Traveling Tidbits

Walking the Surrender at Appomattox Court House

Visiting the site of Appomattox Court House today is a treat of mid-nineteenth century and Civil War living history interpretation. It’s not just a museum or a single house that’s been set up to rebuild the surrender scene. It’s a recreation of the sleepy town of Appomattox Court House, complete with homes, shops, and streets as they would have looked in April of 1865.

Visitor Center, Appomattox (author photo, 2018)

Your first stop should be the visitor’s center for Appomattox Court House National Historical Park, where you can pick up a map and get times for any presentations that may be schedule for that day. During my visit (2018 and 2019) there were presentations put on by first-person living history reenactors to tell the intimate story of individuals who would have witnessed the Civil War and the surrender on April 9. The visitor center also features a 17-minute film about the surrender and its impact on the first steps toward North/South reconciliation. There is also a small exhibit display that feature items that belonged to generals who were present during the surrender, like Joshua Chamberlain.

Clover Hill Tavern, Appomattox (author photo, 2018)

From there, explore the homes and buildings on site like the Kelley House, the Appomattox County Jail (built in 1867), and the Meeks Store. A number of the buildings are not open to the public, but others can be visited or toured through, filled with artifacts and stories that flesh out the experiences of rural life in Virginia. Others are noted on the map you can pick up at the visitor center, but are grayed-out and noted with numbers in the key to show just how populated this town used to be. Many of these homes will also include plaques at their original locations.

Grave of Lafayette Meeks, Appomattox (author photo, 2018)

Two secondary spots of interest are the Tavern Kitchen, which has been refashioned into the site’s bookstore, and the Clover Hill Tavern. The latter building shows how the parole passes would have been produced for the thousands of paroled Confederate prisoners in the days following the surrender. If you’re lucky, someone will be present to print out your own facsimile of the parole passes. In the opposite room, hanging portraits depict at least one Confederate soldier from every regiment that was present during the surrender.

Another point of interest is the grave of Lafayette Meeks, son of Francis and Maria Meeks – owner of the Meeks post office and general store in town. He enlisted in the 2nd Virginia Cavalry, Company H (nicknamed the “Appomattox Rangers”) in 1861 at the age of 18, but died several months later of typhoid fever. His headstone still stands, surrounded by a fence near the Meeks Stables.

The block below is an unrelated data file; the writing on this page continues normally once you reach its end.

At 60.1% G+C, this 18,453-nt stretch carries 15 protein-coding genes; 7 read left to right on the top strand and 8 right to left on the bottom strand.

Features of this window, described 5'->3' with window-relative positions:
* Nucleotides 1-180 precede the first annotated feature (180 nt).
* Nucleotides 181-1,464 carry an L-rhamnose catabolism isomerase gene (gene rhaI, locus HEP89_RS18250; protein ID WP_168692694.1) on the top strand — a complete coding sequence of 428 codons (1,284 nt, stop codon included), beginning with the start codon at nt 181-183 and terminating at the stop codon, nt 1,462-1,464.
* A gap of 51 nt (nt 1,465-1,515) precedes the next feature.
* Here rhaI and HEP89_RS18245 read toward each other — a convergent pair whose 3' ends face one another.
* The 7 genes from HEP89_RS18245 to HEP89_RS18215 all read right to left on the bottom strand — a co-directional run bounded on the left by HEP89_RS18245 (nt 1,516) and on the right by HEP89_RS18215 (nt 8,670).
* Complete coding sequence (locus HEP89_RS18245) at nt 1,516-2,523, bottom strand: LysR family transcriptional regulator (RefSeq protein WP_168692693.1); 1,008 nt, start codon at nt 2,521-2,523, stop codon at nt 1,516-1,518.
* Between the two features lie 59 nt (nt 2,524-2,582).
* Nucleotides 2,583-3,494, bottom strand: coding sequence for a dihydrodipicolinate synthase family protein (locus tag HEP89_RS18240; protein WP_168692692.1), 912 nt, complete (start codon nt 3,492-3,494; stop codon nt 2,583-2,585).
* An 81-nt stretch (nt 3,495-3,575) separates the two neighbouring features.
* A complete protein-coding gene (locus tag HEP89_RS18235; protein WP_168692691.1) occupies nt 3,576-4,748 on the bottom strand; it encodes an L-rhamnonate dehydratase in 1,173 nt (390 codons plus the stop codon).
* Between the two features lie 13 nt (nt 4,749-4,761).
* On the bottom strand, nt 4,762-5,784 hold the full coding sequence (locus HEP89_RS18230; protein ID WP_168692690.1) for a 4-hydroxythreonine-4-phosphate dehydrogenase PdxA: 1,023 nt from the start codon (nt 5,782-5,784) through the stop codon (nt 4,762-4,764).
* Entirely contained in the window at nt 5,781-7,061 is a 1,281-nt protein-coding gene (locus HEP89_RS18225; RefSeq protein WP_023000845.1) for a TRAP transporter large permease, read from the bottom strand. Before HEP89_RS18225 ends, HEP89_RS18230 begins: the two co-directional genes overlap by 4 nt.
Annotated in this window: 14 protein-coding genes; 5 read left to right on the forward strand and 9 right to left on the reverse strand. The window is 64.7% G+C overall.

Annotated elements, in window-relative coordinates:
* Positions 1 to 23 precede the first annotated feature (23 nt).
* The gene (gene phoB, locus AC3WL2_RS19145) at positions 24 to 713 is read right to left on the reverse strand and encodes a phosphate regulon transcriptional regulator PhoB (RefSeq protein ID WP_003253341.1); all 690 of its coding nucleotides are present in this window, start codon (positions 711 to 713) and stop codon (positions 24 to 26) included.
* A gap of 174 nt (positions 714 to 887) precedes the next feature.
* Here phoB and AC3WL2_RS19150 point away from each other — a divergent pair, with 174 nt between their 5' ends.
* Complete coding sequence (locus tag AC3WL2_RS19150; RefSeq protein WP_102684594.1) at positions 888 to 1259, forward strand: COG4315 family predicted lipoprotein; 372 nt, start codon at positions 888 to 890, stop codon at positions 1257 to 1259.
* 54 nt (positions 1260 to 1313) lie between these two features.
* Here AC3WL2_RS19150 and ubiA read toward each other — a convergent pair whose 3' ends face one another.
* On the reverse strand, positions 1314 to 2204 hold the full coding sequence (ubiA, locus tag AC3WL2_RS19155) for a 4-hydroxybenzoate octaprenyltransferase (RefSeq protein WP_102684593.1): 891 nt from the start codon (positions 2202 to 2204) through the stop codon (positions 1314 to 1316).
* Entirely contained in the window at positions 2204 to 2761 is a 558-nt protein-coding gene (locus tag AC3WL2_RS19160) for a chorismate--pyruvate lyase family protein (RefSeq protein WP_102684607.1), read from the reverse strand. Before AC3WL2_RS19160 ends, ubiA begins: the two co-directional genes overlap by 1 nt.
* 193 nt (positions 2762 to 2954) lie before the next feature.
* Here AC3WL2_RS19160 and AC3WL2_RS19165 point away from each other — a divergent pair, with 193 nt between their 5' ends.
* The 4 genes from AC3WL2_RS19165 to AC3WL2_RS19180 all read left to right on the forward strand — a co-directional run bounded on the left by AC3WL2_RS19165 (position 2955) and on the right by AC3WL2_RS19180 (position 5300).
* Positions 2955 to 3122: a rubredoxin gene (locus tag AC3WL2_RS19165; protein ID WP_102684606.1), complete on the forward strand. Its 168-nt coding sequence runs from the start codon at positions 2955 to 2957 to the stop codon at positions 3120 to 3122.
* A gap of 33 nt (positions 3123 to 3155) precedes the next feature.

Parlor room, McLean House, Appomattox (author photo, 2018)

Of course, no visit to Appomattox Court House would be complete without walking through the McLean House where Robert E. Lee and Ulysses S. Grant sat down to negotiate the surrender terms of the Army of Northern Virginia. Behind the home is the kitchen and restored slave quarters, which features a slavery and Emancipation exhibit. Inside the McLean House, one can look upon the staged parlor room where the signing of the surrender took place, according to witness accounts and paintings of the scene. Other rooms are set up as they would have been during the final actions around Appomattox and the surrender for the McLean family.

Appomattox River (author photo, 2018)

To finish out your trip, I highly recommend taking a short walk down the Richmond-Petersburg Stage Road where the stacking of arms took place on the morning of April 12. If you want to get adventurous, keep walking along the trail to the banks of the Appomattox River, cross the bridge, and to the artillery park. At the visitor center, you can also pick up a hiking trail map that color-codes the numerous hikes that can take you to Grant or Lee’s headquarters, house sites, cemeteries, the Sweeney Cabins (Charles or Connor-Sweeney), the North Carolina Monument, or the Sweeney Prizey Building (oldest building on park grounds). Each trail is rated by distance and intensity. Most are easy, and most are one-way instead of loop trails, but they are worth considering if you are spending the day in Appomattox.

View from the Stage Road, Appomattox (author photo, 2018)

As of the writing of this blog, masks are still required inside buildings according to National Park standards. Parking is plentiful and the place is easy to find via GPS. Prepare for all types of weather and wear sensible and comfortable shoes. The streets and pathways are not paved, but many are gravel. Still, if it rains, mud is a real thing.

Inside slave quarters, Appomattox (author photo, 2018)

Admission: FREE
Hours: Visitor Center 9am-5pm. The park may be open from 9:00-2:00 on December 24 and 31. The park will be closed on December 25, January 1, and Thanksgiving Day.
Address: 111 National Park Drive; Appomattox, VA 24522
Phone: 434 352-8987
Website: https://www.nps.gov/apco

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